- Australian PM's Labor Party voted her out of its leadership for former premier Kevin Rudd
- Monica Attard: Julia Gillard was "a leader under siege" when she called for a leadership ballot
- Gillard's strength of character was on display throughout her leadership, writes Attard
- The first female premier placed sexism firmly on the agenda, says Attard
Australia has a new prime minister. And its first female premier, defeated in a decisive vote 57-45 in favor of the man she ousted in 2010, has now resigned.
With observers suggesting her government faces a landslide defeat in September's election, Prime Minister Julia Gillard was very much a leader under siege from within her own ranks when she called for a leadership ballot.
"I wouldn't be putting myself forward unless I had a degree of confidence about the support of my colleagues," she told Australia's Sky News in an exclusive interview ahead of Wednesday's ballot.
Gillard added that she would retire from politics if she lost the vote and the support of her parliamentary colleagues. She urged whoever challenged her to do the same. Gillard did not however name Kevin Rudd who promised to exit political life if he failed to win the support of his parliamentary colleagues.
The change in the leadership of the Australian Labor Party comes a little over three years since Gillard toppled Kevin Rudd in a coup dubbed "the night of the long knives," and backed by key party power brokers. That was June 24, 2010.
Gillard went into a federal election in August 2010 with the Labor Party failing to win an outright majority in the parliament. She has since ruled with the support of three independents and a Green Party member.
But the political and public disquiet over the toppling of a sitting prime minister never abated. Hugely popular among Australians, Rudd, then foreign minister, challenged Gillard for the leadership in February 2012. He overwhelmingly lost the ballot and was relegated to the backbenches.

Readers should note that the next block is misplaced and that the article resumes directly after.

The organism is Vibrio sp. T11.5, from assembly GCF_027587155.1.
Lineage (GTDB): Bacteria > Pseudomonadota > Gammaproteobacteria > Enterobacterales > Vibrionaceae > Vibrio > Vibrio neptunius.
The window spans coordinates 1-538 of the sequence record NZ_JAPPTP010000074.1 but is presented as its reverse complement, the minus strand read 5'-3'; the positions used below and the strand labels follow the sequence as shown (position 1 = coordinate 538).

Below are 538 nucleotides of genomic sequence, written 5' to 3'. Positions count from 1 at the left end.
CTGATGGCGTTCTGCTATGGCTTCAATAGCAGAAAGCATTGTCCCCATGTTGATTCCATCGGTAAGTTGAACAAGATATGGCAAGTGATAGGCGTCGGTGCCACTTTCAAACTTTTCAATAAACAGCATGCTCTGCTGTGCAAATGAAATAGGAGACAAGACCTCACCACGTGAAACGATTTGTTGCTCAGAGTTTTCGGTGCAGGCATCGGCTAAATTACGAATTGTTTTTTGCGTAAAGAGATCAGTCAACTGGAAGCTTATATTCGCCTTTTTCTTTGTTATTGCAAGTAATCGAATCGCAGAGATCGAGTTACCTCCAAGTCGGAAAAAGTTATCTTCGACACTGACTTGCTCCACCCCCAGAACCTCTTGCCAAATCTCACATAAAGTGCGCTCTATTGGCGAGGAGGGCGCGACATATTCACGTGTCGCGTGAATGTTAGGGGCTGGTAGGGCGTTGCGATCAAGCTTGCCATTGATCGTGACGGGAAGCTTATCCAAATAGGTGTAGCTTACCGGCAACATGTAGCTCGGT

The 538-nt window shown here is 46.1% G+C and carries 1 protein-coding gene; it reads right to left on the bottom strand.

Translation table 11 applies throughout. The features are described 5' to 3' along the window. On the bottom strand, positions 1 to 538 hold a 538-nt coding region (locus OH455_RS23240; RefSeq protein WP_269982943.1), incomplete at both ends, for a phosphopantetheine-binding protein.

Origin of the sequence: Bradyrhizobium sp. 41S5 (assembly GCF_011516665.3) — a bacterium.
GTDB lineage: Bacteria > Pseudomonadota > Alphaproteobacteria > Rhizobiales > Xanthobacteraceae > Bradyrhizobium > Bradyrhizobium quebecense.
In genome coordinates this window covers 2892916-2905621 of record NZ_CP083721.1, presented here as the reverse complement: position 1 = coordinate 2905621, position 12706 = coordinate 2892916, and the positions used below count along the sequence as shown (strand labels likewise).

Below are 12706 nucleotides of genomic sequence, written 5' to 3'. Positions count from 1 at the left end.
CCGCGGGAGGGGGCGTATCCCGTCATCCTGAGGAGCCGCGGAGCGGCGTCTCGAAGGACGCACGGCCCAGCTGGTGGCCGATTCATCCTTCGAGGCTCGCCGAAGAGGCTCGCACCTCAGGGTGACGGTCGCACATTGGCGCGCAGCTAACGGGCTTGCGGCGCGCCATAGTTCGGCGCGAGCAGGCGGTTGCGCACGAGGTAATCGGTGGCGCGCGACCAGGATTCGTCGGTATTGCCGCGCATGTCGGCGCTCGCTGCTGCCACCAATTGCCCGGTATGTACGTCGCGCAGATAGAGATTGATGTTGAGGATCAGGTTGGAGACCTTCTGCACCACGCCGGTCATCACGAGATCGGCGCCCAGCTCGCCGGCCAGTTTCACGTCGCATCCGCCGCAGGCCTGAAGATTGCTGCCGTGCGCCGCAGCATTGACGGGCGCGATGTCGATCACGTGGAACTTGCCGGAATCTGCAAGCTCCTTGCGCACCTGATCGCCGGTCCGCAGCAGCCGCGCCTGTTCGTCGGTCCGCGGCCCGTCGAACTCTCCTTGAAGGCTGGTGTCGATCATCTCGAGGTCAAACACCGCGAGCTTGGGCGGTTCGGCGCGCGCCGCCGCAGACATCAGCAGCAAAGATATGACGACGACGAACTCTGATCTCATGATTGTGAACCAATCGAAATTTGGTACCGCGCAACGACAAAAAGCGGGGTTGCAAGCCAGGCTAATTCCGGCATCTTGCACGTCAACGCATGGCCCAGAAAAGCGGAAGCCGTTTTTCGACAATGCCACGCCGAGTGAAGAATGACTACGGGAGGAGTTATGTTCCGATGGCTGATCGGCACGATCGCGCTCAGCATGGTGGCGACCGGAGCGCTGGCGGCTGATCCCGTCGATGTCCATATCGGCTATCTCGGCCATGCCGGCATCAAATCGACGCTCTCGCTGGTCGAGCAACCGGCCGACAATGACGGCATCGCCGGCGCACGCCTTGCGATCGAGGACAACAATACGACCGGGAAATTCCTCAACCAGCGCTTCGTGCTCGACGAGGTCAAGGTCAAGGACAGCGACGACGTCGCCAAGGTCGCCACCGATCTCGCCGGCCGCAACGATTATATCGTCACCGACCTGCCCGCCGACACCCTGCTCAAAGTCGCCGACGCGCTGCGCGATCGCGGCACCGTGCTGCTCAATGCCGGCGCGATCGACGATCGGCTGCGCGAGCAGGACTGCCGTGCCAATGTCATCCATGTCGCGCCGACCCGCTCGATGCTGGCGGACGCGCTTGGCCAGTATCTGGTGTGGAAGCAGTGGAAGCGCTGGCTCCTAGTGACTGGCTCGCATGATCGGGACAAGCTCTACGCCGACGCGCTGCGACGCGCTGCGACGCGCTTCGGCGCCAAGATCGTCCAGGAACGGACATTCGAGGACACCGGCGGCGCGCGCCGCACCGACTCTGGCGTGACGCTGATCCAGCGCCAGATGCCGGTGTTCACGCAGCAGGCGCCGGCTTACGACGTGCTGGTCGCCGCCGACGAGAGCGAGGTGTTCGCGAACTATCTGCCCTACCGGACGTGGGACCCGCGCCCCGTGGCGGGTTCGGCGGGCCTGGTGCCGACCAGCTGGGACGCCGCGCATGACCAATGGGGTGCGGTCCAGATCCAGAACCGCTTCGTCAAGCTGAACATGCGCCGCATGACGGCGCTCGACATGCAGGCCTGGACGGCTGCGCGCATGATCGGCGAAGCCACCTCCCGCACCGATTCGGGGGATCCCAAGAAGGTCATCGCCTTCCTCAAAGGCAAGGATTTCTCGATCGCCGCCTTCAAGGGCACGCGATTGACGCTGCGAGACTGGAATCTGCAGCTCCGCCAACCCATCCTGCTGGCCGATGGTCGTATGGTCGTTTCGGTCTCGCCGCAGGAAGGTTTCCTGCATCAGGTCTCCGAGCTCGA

Gillard's strength of character has consistently been on display throughout her leadership. As leader, she is widely acknowledged to have deftly dealt with the challenges of a hung parliament. Her government has formulated and negotiated several critical pieces of legislation: a national disability insurance scheme and, on the day she lost power, a new formula to fund government schools.
Her feisty performance in parliament in October 2012, when she described opposition leader Tony Abbott as a misogynist,
won her much admiration around the world. But among voters at home, she has experienced a steady decline in popularity.
In the past two weeks, polls showed her government would be overwhelmingly defeated
in the election she had called for September 14. If the poll numbers hold through to the election, more than 30 Labor members of parliament will lose their seats.
The slings and arrows rarely stopped coming throughout her three-year tenure -- with much of the criticism becoming personal. Gillard has been criticized over her voice (described by many as nasal and monotone), the length of her nose, her fashion choices, and even her figure.
Whether Australians found it difficult to accept a female prime minister or not, her leadership placed sexism, particularly in public life, firmly on the agenda.
Gillard put the issue of misogyny back under the spotlight
three weeks ago when she spoke to a new "Women for Gillard" support group and questioned if the opposition coalition would re-open the abortion issue in Australia if it won power in September. State, rather than federal, law governs abortion. Many Labor party backbenchers openly criticized Gillard for re-opening the issue, along with high profile feminists. It was viewed largely as a political stunt as was her reference in the same speech to the opposition coalition's "men in blue ties," who she said would banish women from political life. The speech saw a 7% decrease in support for her Labor Party in a poll subsequently released.